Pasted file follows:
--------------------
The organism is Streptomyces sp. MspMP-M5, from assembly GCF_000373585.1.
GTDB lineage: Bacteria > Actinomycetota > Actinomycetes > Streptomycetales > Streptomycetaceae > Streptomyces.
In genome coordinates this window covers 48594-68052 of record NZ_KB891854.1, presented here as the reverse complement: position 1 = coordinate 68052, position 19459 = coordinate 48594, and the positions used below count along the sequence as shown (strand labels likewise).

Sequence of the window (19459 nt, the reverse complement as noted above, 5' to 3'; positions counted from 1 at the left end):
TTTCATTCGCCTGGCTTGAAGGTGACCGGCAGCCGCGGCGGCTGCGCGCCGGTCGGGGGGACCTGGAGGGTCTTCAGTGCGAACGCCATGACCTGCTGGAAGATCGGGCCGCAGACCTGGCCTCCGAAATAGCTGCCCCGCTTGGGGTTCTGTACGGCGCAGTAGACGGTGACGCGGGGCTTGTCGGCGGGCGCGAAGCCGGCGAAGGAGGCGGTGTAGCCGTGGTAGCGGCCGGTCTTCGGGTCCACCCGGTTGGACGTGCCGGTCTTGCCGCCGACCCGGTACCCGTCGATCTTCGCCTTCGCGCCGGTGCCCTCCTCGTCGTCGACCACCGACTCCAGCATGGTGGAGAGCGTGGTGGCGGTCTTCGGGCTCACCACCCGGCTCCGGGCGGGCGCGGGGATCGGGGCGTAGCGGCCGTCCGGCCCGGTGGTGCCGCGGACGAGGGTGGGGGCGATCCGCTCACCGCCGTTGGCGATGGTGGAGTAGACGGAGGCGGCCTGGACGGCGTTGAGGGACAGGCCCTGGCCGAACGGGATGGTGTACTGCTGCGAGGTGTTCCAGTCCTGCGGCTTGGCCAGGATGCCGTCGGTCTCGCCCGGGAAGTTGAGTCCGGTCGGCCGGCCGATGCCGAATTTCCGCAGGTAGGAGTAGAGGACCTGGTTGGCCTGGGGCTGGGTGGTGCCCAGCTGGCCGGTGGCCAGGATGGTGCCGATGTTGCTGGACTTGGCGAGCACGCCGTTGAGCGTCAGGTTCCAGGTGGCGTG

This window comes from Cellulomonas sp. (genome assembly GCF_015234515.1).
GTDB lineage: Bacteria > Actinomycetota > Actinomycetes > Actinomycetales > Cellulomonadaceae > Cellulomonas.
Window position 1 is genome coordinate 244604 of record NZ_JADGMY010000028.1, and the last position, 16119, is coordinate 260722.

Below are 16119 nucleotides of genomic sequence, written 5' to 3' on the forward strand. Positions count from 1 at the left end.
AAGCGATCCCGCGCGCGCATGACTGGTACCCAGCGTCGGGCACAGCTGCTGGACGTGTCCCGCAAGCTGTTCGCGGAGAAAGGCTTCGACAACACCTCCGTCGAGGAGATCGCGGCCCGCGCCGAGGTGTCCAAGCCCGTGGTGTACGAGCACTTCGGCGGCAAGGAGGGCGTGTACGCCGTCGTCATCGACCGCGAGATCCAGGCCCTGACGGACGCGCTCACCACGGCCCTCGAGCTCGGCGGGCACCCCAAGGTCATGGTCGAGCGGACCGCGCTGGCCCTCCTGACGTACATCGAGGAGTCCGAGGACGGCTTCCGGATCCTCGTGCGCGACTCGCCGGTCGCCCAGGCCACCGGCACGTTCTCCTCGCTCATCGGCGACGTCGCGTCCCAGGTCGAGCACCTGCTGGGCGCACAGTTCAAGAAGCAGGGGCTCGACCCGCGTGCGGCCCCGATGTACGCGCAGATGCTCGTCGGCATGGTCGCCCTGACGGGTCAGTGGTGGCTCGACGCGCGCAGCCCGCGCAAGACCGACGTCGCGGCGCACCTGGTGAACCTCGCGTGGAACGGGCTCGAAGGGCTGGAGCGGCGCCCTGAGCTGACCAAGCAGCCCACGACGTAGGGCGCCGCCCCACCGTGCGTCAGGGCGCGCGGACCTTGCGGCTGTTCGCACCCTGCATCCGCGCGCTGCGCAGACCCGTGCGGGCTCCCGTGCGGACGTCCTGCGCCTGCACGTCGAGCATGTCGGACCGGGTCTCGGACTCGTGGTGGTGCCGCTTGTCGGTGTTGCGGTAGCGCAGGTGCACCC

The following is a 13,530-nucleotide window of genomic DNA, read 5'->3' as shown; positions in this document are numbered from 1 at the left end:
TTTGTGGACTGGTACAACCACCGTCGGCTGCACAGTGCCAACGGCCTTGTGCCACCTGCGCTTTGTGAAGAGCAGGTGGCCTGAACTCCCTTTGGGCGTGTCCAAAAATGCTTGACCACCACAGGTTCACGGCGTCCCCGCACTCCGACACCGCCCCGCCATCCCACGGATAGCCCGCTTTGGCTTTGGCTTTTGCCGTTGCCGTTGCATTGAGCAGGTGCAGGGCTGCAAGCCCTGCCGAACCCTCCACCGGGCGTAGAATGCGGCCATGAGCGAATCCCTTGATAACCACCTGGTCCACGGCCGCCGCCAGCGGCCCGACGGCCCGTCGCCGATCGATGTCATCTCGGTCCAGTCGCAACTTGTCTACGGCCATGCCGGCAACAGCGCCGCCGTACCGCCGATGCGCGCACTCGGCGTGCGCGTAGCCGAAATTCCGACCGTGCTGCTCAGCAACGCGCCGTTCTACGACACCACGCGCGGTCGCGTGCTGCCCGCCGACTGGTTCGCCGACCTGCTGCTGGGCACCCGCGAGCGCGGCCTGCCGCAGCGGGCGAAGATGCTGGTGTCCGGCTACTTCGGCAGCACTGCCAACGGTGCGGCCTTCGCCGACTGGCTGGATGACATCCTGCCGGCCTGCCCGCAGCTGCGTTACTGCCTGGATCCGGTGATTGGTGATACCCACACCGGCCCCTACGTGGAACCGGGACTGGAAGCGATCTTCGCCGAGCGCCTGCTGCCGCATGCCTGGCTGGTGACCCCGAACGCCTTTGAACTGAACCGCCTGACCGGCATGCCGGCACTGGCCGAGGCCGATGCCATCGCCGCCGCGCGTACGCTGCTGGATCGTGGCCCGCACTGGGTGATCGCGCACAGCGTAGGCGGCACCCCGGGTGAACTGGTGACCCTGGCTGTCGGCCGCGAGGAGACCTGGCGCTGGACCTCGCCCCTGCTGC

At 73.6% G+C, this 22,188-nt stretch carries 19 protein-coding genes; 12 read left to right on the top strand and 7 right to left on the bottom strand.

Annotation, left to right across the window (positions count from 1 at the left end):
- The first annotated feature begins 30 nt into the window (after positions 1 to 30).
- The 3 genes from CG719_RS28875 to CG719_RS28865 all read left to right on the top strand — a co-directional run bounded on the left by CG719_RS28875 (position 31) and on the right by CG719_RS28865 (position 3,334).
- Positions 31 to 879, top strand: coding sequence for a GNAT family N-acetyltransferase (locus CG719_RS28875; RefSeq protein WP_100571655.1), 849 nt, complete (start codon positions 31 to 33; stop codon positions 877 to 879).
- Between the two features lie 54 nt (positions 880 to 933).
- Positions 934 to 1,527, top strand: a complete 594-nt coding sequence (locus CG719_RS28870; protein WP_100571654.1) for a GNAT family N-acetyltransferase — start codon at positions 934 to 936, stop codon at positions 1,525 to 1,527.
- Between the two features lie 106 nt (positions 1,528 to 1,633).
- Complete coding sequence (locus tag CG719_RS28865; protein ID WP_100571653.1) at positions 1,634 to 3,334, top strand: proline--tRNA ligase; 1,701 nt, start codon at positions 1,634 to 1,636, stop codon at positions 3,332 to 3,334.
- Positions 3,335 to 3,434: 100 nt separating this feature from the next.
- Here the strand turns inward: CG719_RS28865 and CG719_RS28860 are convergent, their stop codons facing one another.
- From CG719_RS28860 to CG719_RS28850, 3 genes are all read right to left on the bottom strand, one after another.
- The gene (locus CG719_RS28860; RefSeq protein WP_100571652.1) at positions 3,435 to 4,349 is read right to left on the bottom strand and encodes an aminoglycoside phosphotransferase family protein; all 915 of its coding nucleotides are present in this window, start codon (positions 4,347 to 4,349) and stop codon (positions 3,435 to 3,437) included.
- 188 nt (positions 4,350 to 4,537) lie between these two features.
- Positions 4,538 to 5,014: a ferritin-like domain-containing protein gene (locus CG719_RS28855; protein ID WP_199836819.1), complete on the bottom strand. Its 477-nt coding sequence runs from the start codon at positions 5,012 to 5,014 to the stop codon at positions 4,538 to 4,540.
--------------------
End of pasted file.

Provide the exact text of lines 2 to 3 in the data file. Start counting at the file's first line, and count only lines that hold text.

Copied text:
GTDB lineage: Bacteria > Actinomycetota > Actinomycetes > Streptomycetales > Streptomycetaceae > Streptomyces.
In genome coordinates this window covers 48594-68052 of record NZ_KB891854.1, presented here as the reverse complement: position 1 = coordinate 68052, position 19459 = coordinate 48594, and the positions used below count along the sequence as shown (strand labels likewise).